Historically the dispute over land and protected rights has very much been an ethnic issue, but tensions have been made worse by India’s ruling party, the Hindu nationalist Bharatiya Janata Party (BJP) and its ideological fountainhead, the Rashtriya Swayamsevak Sangh (RSS) – a far right paramilitary group. Many accuse the RSS of stirring up nationalist sentiment among the Meitei people to push their political agenda of Hindu nationalism, otherwise known as Hindutva, in the state.

Poisoning relations

Vishnu Reddy, a partner of Open Doors in the region says the ethno-religious hostility has been stoked by the growth of Hindutva nationalism.

“Like so much mob violence directed towards non-Hindu minorities, this has been fuelled from outside the region,” he said. “Members of the Hindu nationalist RSS group have been trying to radicalise the Meitei for many years now.”

So, while the violence is in part a boiling over of simmering tensions, it has been greatly exacerbated by radical Hindu ideology which has begun gaining traction among the Meitei community.

Ngaineilam Haokip, an academic at university in Kolkata who grew up in Manipur, told Christianity Today that the violence had taken on a strong religious flavour. “In this pogrom, the Hindu Meiteis not only burned down churches belonging to tribals but also churches that exclusively belong to Meitei Christians,” he said. “They targeted their own brethren who follow Christ by burning their churches.”

Human rights lawyer Nandita Haksar wrote on news site that identify politics had “poisoned” the atmosphere of Manipur.

She said: “Tribal communities feel the Bharatiya Janata Party that is in power in the state is playing a dangerous communal politics by backing the Meiteis as “Hindus”, as against the tribal peoples who are predominantly Christian.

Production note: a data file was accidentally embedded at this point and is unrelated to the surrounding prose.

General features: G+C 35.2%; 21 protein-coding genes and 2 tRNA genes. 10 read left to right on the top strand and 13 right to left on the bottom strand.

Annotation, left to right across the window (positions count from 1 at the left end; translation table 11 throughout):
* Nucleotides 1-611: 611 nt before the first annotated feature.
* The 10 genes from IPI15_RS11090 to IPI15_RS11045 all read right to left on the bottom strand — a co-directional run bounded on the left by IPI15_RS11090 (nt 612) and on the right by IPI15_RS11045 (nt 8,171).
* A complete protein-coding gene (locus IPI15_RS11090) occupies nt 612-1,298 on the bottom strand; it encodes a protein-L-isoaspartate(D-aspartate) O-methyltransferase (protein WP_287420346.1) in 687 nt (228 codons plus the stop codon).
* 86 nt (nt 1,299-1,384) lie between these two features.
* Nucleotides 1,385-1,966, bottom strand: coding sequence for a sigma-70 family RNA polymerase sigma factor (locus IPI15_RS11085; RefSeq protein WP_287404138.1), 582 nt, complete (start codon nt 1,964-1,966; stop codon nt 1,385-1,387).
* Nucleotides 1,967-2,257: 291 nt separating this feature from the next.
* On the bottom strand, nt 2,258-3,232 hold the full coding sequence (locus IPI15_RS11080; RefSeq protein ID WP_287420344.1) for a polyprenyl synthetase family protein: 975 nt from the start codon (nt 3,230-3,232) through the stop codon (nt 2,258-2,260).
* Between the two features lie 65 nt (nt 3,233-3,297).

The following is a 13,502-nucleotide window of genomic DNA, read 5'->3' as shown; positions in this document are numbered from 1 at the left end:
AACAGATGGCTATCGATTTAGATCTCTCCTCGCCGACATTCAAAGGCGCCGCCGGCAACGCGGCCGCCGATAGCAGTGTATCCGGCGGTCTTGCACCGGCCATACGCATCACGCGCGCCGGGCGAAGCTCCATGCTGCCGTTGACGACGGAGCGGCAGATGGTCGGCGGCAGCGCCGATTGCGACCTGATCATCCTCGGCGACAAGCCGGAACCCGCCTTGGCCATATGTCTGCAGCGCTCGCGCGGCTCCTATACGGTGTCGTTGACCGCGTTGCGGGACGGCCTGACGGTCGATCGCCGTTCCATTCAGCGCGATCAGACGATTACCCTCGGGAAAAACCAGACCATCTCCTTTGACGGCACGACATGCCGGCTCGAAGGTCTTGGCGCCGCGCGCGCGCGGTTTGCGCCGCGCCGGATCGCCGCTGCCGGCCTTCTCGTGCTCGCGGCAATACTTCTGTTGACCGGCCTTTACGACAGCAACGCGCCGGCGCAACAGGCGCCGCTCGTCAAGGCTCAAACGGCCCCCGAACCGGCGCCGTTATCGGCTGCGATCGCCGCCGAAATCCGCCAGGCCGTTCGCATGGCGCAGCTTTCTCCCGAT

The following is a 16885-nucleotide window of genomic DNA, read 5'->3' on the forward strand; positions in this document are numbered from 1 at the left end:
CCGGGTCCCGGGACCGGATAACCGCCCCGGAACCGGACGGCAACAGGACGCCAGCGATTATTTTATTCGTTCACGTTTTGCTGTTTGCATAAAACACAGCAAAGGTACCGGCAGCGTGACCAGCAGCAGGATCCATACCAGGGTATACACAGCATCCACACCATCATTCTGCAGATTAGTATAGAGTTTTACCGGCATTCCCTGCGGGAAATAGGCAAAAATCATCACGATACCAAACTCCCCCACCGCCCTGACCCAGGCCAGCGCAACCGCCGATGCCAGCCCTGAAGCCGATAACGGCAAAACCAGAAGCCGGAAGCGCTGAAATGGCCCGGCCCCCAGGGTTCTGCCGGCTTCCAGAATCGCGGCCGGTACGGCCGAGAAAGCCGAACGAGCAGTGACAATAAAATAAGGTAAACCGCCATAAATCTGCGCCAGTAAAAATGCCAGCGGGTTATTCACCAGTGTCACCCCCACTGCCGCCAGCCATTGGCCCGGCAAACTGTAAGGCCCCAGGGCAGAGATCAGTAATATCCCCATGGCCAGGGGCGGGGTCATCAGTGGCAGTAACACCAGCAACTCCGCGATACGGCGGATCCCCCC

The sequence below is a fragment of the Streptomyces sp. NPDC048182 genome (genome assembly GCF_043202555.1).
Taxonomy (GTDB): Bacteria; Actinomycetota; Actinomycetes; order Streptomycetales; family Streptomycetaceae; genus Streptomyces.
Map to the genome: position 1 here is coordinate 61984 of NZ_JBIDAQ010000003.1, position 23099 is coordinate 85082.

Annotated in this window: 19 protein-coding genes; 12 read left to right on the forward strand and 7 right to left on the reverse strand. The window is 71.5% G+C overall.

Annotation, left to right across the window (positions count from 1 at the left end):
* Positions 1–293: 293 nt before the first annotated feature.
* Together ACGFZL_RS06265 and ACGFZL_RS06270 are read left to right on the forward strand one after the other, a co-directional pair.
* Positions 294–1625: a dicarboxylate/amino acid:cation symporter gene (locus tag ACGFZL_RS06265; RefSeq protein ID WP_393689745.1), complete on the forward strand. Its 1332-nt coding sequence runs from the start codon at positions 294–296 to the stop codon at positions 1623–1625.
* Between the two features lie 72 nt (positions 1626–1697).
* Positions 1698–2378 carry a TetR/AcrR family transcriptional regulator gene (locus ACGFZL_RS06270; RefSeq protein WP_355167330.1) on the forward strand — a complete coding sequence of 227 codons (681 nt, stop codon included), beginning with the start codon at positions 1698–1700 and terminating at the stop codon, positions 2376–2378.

“Hindu nationalism has allowed the burning of churches and growing religious fundamentalism in the valley.”

Other commentators say that the three days of violence showed signs of being planned for, with allegations of Meitei people being armed with guns.

Although people from both the Meitei and Kuki communities have been killed and displaced, the violence against the Christian Kukis has been disproportionate.

The violence has calmed down for now. However, the Indian army sent in a unit of the Assam Rifles to keep the peace, a curfew was imposed, and the internet has been suspended.

Living in fear

However, many people don’t feel safe to return home, if their homes are still standing. 35,000 people have fled and are seeking refuge in army-run displacement camps. Christians from both the Meitei and Kuki side have fled their homes and are being forced convert to Hinduism by Hindu supremacist group Arambai Tenggol.

On the ground, people do not have food or shelter and are still facing threats of physical violence. Food supply lines and military trucks are being burnt. Access to ATMs have has been cut off. Food prices have quadrupled, along with the cost of fuel.

Partners of Open Doors in the region fear that the situation could worsen. They say that Christians in Manipur are likely to face more persecution through forced conversion, physical violence and loss of life. There are also threats of spreading violence in neighbouring or near neighbour states Tripura, Assam, Meghalaya, and Arunachal.

Open Doors is working with its partners in the region to provide urgent aid and medical support. They will also be providing legal aid and advocacy support for those that have faced violence or destruction of property.